Higher-order terms account for the nonlinearity, which is estimated as a residual. In an aquaplanet without ocean dynamics and for equilibrium climate states, anomalous surface fluxes are negligible. To maintain balance, latitudes of amplified TOA radiative flux anomalously diverge atmospheric heat flux, and those of damped radiative flux converge atmospheric heat flux (hereafter “heat” indicates column-integrated moist static energy). Thus we can write the northward energy flux as the zonal and meridional integral of feedbacks and forcing and further split the total atmospheric flux into contributions due to stationary and transient eddies ΔFe and the mean meridional circulation ΔFHC:

 
formula

where ϕ is latitude, λ is longitude, and a is the radius of Earth. Primes denote deviations from the global mean; a uniform feedback term or forcing does not alter transports.

The energy flux by the mean meridional circulation is calculated from the zonal-mean monthly mean meridional wind and moist static energy, and hence its annual mean includes seasonal variability in the Hadley cell. A characteristic feature of the aquaplanet model is that, without the zonal asymmetries associated with continents, stationary eddies do not form and cannot transport momentum, heat, or moisture. In the absence of stationary eddies, the transient eddy energy flux is calculated as the difference between the total monthly atmospheric energy flux and the annual-mean energy flux by the mean meridional circulation.

The mass flux ψmax and energy flux can further be related via the gross moist stability, H = FHC/ψmax (i.e., the effective energy stratification of the tropics; Neelin and Held 1987; Held 2001; Hill et al. 2015). Combining Eq. (3) with gross moist stability and assuming small perturbations, we arrive at the following expression for the fractional change in mass flux by the Hadley cell:

 
formula

Integrals are as in Eq. (3). For a lengthier derivation, see Feldl and Bordoni (2016). Changes in Hadley cell strength are thus quantified in terms of contributions from feedbacks, radiative forcing, atmospheric eddies, and gross moist stability. Since we focus on fractional changes, the response at latitudes of zero energy flux by the Hadley circulation (i.e., the cell edges) is ill defined. Instead, this analysis best captures the region of the streamfunction extrema. In the following section, we perform a detailed evaluation of changes in circulation strength for each albedo experiment, following Eq. (4).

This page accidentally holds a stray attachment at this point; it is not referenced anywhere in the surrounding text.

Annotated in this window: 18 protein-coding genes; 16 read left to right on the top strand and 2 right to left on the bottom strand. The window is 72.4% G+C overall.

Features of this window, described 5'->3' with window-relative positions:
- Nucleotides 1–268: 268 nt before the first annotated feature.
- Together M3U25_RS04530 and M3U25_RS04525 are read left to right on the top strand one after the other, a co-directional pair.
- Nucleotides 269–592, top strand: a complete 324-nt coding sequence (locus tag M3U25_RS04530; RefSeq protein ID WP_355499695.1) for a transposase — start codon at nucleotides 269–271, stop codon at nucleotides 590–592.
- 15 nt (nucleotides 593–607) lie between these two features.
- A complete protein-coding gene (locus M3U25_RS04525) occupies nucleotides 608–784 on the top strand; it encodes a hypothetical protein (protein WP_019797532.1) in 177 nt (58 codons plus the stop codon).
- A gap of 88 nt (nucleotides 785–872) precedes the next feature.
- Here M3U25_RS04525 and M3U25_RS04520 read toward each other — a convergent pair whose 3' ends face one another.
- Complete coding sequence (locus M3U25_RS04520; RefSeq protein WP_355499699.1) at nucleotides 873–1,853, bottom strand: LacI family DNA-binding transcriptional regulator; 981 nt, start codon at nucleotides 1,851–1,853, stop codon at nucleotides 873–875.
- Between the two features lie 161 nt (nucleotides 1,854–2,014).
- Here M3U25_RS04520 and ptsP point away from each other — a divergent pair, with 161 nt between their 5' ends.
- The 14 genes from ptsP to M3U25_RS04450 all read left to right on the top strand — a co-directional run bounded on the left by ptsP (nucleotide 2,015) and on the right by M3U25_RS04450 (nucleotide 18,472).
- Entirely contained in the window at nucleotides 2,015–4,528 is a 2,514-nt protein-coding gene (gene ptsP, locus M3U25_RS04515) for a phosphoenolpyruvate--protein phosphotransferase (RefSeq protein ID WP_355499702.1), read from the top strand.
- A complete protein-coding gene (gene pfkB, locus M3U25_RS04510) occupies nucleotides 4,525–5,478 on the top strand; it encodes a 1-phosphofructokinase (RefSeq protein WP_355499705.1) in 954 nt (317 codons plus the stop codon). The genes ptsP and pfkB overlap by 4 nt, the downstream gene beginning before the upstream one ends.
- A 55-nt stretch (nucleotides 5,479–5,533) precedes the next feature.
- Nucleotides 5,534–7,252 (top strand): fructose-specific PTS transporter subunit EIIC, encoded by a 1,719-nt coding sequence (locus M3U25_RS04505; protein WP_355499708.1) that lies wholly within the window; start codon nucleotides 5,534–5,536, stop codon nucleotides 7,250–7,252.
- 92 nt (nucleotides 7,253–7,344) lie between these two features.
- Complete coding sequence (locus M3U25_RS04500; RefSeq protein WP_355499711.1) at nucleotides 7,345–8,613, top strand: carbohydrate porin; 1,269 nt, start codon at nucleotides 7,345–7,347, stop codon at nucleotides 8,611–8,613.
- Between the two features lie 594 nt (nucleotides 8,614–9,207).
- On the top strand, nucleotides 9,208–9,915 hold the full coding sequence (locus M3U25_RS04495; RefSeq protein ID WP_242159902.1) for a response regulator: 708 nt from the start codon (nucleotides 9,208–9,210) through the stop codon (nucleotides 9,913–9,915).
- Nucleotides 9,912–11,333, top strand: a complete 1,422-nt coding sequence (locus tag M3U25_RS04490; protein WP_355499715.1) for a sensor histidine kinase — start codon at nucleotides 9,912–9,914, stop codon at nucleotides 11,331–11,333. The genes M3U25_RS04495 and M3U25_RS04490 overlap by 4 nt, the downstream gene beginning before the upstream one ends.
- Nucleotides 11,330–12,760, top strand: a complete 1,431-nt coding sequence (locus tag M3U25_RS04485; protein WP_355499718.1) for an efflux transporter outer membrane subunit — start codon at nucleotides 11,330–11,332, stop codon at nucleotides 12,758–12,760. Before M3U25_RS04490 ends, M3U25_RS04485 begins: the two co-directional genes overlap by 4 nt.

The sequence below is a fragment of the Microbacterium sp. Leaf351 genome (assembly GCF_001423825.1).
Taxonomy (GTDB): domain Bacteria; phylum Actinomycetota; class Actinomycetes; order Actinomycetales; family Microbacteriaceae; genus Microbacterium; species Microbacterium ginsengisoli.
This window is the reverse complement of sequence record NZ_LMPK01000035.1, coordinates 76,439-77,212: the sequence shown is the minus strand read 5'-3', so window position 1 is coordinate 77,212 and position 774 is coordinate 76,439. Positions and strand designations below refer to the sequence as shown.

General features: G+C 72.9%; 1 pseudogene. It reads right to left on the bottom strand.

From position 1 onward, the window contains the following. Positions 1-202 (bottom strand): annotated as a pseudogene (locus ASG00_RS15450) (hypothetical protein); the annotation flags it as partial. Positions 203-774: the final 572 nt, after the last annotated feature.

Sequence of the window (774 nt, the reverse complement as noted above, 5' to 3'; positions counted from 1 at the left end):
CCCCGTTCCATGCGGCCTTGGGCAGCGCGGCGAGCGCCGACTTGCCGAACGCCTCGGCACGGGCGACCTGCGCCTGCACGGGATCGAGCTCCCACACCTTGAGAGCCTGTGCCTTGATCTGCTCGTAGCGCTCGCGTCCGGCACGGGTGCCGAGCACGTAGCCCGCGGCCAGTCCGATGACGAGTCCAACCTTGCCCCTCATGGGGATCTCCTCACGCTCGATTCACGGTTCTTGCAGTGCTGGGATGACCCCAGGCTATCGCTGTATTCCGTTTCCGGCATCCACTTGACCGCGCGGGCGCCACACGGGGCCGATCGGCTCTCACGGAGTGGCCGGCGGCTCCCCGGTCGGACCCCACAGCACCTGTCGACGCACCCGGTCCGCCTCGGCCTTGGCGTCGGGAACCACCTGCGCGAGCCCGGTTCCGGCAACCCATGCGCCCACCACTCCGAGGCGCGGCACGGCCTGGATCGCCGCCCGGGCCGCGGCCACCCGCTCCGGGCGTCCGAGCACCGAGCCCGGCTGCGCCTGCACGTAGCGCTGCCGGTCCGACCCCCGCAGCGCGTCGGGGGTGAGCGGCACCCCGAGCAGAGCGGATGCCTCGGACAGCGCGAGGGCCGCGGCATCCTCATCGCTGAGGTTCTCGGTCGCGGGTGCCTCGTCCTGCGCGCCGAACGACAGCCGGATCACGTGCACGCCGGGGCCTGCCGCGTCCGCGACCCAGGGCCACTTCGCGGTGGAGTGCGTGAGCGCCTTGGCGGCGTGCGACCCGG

3. Results

a. Climate feedbacks and atmospheric heat transport

The four experiments, in which the albedo value is specified but areal extent freely interactive, exhibit a wide range of polar amplification under 4 × CO2 (Figs. 1a,b). High-latitude surface temperature change is 5 K in the low-albedo experiment (αi = 0.3) and up to 24 K in the high-albedo experiment (αi = 0.5). All of the simulations reside in the same ice-free equilibrium climate state at 4 × CO2, and hence differences in surface warming reflect differences in the initial mean state. In particular, the high-albedo experiment starts from the coldest climatology, with year-round sea ice cover to nearly 50° latitude, and must warm substantially to reach the same end point as the low-albedo experiment, which only ever forms seasonal (not perennial) sea ice.

Fig. 1.

(a) Annual-mean, zonal-mean near-surface temperature (K) in the 1 × CO2 (solid lines) and 4 × CO2 (dashed lines) climates. Note that the instantaneous temperature for sea ice formation is 270 K. (b) Annual-mean, zonal-mean change in near-surface temperature (K) under 4 × CO2 for the four aquaplanet experiments. Surface albedo values are 0.3 (purple), 0.4 (blue), 0.45 (green), and 0.5 (yellow). Global-mean warming is indicated by the filled squares on the right y axis. (c) Zonal-mean net feedback (i.e., sum of linear feedbacks; W m−2 K−1).

Fig. 1.

(a) Annual-mean, zonal-mean near-surface temperature (K) in the 1 × CO2 (solid lines) and 4 × CO2 (dashed lines) climates. Note that the instantaneous temperature for sea ice formation is 270 K. (b) Annual-mean, zonal-mean change in near-surface temperature (K) under 4 × CO2 for the four aquaplanet experiments. Surface albedo values are 0.3 (purple), 0.4 (blue), 0.45 (green), and 0.5 (yellow). Global-mean warming is indicated by the filled squares on the right y axis. (c) Zonal-mean net feedback (i.e., sum of linear feedbacks; W m−2 K−1).